The world belongs to those who understand it. In the social media ecosphere, we at Strategic Objectives believe those who understand their audiences best have the highest likelihood of generating the best results. PRs need to understand how to tell a brand’s story and make it speak to audiences so effectively that the message can transcend all platforms and inspire sharing. PRs are natural communicators, but even here, you really need to understand your audience to maximize results.

Everyone is trying to figure out user behaviors online. Once we understand behaviors, we can better understand how to reach our target markets and build the best and highly-engaged online communities for our clients. What if we were to say most gamers have never been to college? What if we were to tell you there’s a strong use of social networking in the workplace?

Social Media Today recently released some statistics on social media usage and its demographic landscape. The statistics are deduced from 900 websites that average 9 million visits/month per site and offer some very valuable, not-so-surprising and nonetheless interesting results on user data. That data can be found in the chart below, where we have also created a quick summary of the research findings.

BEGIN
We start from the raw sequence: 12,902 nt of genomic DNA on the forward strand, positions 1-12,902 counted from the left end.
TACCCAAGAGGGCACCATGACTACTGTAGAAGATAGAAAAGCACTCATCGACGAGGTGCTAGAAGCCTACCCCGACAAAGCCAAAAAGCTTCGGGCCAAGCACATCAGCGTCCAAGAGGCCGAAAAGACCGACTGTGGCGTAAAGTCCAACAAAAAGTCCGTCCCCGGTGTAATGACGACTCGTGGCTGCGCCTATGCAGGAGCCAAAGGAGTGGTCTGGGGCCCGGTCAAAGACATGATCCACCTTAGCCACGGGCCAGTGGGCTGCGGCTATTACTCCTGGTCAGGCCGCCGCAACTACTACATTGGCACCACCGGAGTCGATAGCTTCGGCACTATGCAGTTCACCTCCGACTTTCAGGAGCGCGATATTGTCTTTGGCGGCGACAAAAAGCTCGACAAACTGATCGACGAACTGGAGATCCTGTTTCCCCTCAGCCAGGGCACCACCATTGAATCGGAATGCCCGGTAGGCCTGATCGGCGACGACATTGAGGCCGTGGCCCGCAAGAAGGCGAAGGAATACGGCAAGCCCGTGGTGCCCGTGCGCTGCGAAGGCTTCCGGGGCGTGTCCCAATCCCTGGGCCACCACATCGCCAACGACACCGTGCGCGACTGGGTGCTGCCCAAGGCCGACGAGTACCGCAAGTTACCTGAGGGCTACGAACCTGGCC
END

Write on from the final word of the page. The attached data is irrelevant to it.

Demographic Findings:

  • Social networking is dominated by younger generations with no children, and online networking activity picks up in college
  • Social networks are most popular among the youngest generation (18-34) and are used less frequently for each successive age group over 35
  • Youth ages 18-24 tend to use social networks to supplement social life, learning, and having fun.
  • The most diverse use of social networks comes from the 25-34 year old age group.
    • Continue to use the services they used in college, but less often